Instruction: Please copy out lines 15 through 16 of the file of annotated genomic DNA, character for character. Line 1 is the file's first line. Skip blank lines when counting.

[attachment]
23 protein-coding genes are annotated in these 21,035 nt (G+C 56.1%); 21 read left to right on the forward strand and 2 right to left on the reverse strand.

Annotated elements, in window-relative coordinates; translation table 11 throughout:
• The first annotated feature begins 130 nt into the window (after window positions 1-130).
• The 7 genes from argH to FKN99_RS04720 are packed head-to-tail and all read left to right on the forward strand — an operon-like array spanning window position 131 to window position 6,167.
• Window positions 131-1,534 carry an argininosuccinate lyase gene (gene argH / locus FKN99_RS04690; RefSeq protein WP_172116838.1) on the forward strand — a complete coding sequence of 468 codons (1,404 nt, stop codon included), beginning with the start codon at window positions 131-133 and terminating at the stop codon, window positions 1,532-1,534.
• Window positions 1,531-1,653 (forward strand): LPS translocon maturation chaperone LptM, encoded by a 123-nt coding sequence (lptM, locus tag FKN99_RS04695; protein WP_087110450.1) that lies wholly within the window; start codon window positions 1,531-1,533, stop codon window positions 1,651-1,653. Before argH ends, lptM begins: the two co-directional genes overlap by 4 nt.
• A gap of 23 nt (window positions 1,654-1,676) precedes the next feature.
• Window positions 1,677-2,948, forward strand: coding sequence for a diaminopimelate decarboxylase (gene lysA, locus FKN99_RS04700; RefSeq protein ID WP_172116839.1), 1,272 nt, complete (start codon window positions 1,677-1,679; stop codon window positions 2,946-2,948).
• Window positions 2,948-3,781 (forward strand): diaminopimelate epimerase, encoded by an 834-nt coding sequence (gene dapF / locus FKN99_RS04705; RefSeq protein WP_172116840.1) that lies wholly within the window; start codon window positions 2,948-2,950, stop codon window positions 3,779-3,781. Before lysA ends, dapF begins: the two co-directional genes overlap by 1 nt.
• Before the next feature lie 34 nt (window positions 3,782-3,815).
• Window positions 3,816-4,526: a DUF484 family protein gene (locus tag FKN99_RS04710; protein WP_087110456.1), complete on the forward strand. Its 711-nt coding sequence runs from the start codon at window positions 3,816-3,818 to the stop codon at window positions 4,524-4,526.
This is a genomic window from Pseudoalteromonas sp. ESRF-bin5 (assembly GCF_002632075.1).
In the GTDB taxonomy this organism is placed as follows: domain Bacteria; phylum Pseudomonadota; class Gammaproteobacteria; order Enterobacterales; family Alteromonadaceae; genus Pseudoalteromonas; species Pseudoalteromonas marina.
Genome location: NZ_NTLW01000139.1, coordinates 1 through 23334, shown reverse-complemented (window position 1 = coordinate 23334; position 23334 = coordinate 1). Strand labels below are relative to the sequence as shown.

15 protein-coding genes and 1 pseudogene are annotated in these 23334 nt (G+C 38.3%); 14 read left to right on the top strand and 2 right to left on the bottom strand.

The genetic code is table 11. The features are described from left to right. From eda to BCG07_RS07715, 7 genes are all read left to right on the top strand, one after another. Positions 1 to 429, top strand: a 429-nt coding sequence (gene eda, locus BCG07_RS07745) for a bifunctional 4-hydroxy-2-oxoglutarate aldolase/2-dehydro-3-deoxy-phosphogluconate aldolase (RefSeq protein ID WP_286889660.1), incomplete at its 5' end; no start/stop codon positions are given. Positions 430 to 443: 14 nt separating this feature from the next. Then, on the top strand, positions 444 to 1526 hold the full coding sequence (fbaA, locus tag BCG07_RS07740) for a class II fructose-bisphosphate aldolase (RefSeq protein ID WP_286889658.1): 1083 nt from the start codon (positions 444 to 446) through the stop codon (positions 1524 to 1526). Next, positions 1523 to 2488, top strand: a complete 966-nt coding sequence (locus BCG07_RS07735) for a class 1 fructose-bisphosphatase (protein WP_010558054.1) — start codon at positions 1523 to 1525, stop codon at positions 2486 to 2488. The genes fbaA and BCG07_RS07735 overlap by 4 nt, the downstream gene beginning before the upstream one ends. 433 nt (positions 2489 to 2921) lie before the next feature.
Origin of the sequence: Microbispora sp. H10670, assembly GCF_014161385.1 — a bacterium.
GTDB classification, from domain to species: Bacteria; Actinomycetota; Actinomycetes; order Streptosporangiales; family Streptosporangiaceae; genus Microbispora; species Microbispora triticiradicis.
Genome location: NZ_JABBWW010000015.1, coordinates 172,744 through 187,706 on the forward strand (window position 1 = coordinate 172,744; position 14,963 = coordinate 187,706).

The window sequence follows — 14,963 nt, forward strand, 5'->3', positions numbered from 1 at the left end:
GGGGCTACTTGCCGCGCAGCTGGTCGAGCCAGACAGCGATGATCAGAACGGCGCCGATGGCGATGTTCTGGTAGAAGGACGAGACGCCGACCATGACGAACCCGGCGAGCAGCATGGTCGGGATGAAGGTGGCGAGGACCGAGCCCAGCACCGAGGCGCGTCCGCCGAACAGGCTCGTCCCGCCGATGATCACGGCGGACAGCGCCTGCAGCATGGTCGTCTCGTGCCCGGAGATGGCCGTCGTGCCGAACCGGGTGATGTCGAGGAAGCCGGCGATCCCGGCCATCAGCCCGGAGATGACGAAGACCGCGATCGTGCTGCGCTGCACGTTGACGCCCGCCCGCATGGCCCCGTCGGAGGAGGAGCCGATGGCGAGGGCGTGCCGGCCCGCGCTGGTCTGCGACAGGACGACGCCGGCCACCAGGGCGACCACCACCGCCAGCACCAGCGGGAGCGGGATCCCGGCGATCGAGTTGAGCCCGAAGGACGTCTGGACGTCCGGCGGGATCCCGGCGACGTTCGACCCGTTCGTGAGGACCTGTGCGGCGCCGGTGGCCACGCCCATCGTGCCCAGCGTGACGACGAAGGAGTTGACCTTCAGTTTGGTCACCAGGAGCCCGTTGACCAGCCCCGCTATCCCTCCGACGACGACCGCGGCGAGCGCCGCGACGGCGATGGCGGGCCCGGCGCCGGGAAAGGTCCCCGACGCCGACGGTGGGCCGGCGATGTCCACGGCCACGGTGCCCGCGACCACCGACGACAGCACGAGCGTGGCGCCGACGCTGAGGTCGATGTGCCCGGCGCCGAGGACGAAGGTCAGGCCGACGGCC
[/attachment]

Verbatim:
15 protein-coding genes and 1 pseudogene are annotated in these 23334 nt (G+C 38.3%); 14 read left to right on the top strand and 2 right to left on the bottom strand.

The genetic code is table 11. The features are described from left to right. From eda to BCG07_RS07715, 7 genes are all read left to right on the top strand, one after another. Positions 1 to 429, top strand: a 429-nt coding sequence (gene eda, locus BCG07_RS07745) for a bifunctional 4-hydroxy-2-oxoglutarate aldolase/2-dehydro-3-deoxy-phosphogluconate aldolase (RefSeq protein ID WP_286889660.1), incomplete at its 5' end; no start/stop codon positions are given. Positions 430 to 443: 14 nt separating this feature from the next. Then, on the top strand, positions 444 to 1526 hold the full coding sequence (fbaA, locus tag BCG07_RS07740) for a class II fructose-bisphosphate aldolase (RefSeq protein ID WP_286889658.1): 1083 nt from the start codon (positions 444 to 446) through the stop codon (positions 1524 to 1526). Next, positions 1523 to 2488, top strand: a complete 966-nt coding sequence (locus BCG07_RS07735) for a class 1 fructose-bisphosphatase (protein WP_010558054.1) — start codon at positions 1523 to 1525, stop codon at positions 2486 to 2488. The genes fbaA and BCG07_RS07735 overlap by 4 nt, the downstream gene beginning before the upstream one ends. 433 nt (positions 2489 to 2921) lie before the next feature.